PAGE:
The northern third of the County can be termed the pine country. Fifty percent or more of the timber was white pine. The other being equally divided between hemlock and hardwoods.
Three-fourths of this timber was carried to market on the waters of the Susquehanna River in the form of rafts of ship spars, booms, square timber, together with logs being transported by a system of floating, called log driving. This was big business for many years.
yards and a reputation among the lumber trade of the East of handling only lumber of full or extra thickness. The trade term being "cut strong." Thin cut lumber was an abomination to this Congregational deacon.
Another man made early lumbering history in Cambria County. A maine Yankee by the name of A.A. Barker settled in Carrolltown at an early date and started to manufacture and deal in shook. The material to make barrels to hold liquids in first quality white oak. It was called "Tight Cooperage Shook." He set up shook mills at many places where there was a good supply of white oak. At first the shook was hauled by wagon or sled to the canal. When the railroad was built to Ebensburg this shook dealer moved there. He worked hard - early and late - and developed a very large business as manufacturer and dealer in both tight and loose (dry) shook. He specialized in the raw materials (shook) used in hogsheads - barrels, kegs and buckets as they were used as containers for many different things in pioneer days. Like most articles of that day, they were made of the most plentiful and practical thing at hand, i.e., oak. Hoops were made by splitting a small slim sapling, called a ho op-pole, and the ends fastened together in a very ingenious manner to make a barrel hoop. No iron or steel hoops at that day.
Tight cooperage (barrels) were used in the molasses, whiskey, oil and salt (brine) meat trade. Slack or dry cooperage was used in the flour, sugar and salt trade.
It is told that Mr. Barker would walk to Winterset, load a car with shook and walk home in time for the evening meal, after which he would attend to the business of the day at his store office. He operated the mills, store and farms, made prohibition speeches, operated a station on the Underground Railroad, and left his mark for the betterment of Cambria County.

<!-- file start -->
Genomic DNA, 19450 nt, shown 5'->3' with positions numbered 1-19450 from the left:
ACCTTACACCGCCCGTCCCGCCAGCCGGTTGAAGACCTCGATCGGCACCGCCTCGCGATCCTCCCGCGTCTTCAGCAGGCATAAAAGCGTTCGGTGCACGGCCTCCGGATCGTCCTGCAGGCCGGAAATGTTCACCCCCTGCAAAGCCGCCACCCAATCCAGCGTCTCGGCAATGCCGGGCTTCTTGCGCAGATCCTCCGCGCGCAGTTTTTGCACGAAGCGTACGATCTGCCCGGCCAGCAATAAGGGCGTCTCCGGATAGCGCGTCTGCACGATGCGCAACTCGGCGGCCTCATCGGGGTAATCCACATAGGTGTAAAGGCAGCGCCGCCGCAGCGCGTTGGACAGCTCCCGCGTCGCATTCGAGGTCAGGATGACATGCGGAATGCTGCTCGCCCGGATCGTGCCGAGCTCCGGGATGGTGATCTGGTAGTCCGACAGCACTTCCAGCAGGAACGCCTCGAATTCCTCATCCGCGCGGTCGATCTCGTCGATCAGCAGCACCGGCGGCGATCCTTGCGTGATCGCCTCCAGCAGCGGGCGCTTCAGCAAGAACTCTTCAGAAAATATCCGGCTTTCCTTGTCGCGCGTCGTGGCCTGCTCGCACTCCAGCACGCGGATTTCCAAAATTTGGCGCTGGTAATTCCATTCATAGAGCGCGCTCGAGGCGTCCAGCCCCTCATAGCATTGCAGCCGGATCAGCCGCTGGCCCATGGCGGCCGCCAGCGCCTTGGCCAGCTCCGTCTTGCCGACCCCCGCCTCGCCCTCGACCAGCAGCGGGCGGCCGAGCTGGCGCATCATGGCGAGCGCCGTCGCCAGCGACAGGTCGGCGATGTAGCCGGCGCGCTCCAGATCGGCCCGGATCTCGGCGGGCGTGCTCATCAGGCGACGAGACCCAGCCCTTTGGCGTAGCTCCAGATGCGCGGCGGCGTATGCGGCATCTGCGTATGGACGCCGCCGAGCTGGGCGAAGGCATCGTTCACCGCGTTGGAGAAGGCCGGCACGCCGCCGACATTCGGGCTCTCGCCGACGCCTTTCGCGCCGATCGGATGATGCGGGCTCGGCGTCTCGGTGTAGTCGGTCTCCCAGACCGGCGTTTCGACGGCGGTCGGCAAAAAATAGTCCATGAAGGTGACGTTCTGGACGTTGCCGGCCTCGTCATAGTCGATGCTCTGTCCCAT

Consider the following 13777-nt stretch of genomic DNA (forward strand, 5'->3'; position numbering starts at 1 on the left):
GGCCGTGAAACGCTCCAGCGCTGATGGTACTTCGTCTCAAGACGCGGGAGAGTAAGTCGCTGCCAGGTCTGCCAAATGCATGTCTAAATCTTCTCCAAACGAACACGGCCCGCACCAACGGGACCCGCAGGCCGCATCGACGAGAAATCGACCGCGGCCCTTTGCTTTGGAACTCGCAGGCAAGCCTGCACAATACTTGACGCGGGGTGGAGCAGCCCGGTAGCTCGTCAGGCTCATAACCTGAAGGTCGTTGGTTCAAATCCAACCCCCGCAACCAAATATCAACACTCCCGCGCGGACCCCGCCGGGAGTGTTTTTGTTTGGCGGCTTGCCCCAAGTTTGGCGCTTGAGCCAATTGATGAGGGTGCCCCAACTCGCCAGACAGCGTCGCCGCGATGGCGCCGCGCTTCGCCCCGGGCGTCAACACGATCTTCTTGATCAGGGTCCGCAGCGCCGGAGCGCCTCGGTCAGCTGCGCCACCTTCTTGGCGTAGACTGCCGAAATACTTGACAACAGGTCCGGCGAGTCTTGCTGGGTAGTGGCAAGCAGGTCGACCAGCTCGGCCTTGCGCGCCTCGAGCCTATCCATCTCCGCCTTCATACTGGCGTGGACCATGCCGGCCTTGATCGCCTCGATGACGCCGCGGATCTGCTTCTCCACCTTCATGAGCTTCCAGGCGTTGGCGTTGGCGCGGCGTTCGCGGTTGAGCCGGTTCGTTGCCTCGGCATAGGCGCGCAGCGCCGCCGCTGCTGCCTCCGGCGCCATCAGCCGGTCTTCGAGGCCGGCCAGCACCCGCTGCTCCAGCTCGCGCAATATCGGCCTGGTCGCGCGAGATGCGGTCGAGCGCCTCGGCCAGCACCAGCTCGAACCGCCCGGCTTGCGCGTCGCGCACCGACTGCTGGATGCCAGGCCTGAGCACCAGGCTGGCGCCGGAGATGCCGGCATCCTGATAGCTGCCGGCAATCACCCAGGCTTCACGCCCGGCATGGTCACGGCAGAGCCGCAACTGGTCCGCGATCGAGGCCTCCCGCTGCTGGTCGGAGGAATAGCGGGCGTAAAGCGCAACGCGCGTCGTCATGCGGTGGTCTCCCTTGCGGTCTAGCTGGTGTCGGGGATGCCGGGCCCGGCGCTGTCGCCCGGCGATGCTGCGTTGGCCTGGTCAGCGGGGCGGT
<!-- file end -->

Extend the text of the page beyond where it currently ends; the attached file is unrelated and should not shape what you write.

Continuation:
The Southern third of the County carried a high percentage of oak and hardwoods with the exception of South Fork valley of the Conemaugh River and the up-land swamp of that area. One of the largest saw mills within the county operated for many years at Sidman, cutting hemlock and hardwoods for the Williamsport firm of Pearley and Crocket. Kuntz and Goodwin operated a band mill for several years at Dunlo.
In this section of the county sugar maple came into its own in the sweets trade as well as quality lumber. Cambria County has been outdistanced by her neighbor on the south, in maple sugar products, due to the early cutting of her maple trees.
The Vintondale Lumber Company of Clearfield operated a mill, cutting about 100,000 board feet per day just over the Indiana County line with timber cut on the Blacklick Creek water shed in Cambria. In other words, Cambria timber was sawed in Indiana County.
Barker Brothers operated mills at many points - the largest being on the Blacklick. Webster Griffith, son of the cherry tree king, operated a band mill for many years, cutting about 35,000 feet per day at Cardiff, Cambria County. Small mills powered with water or steamhave been cutting over the county for the last hundred years. Their combined total output exceeds all other methods.
The tract of land on which we started to follow the surveyors by turning the clock back to the year 1804, contains 435,840 acres.
We find it to have been well timbered and on a very conservative estimate it would have cut 8,716,800,000 board feet of lumber.
One-half of this volume has throughout the years been more or less destroyed in various ways or lost by forest fires.
Small mills are estimated to account for 2,000,000,000 board feet.
Large mills in and bordering the County, 1,000,000,000 board feet.
With proper fire protection and care, the 200,000 acres or more of forest lands within the county will keep their renewable natural resources green to help make Cambria County a good place to live.
Formatted by Clark Creery '98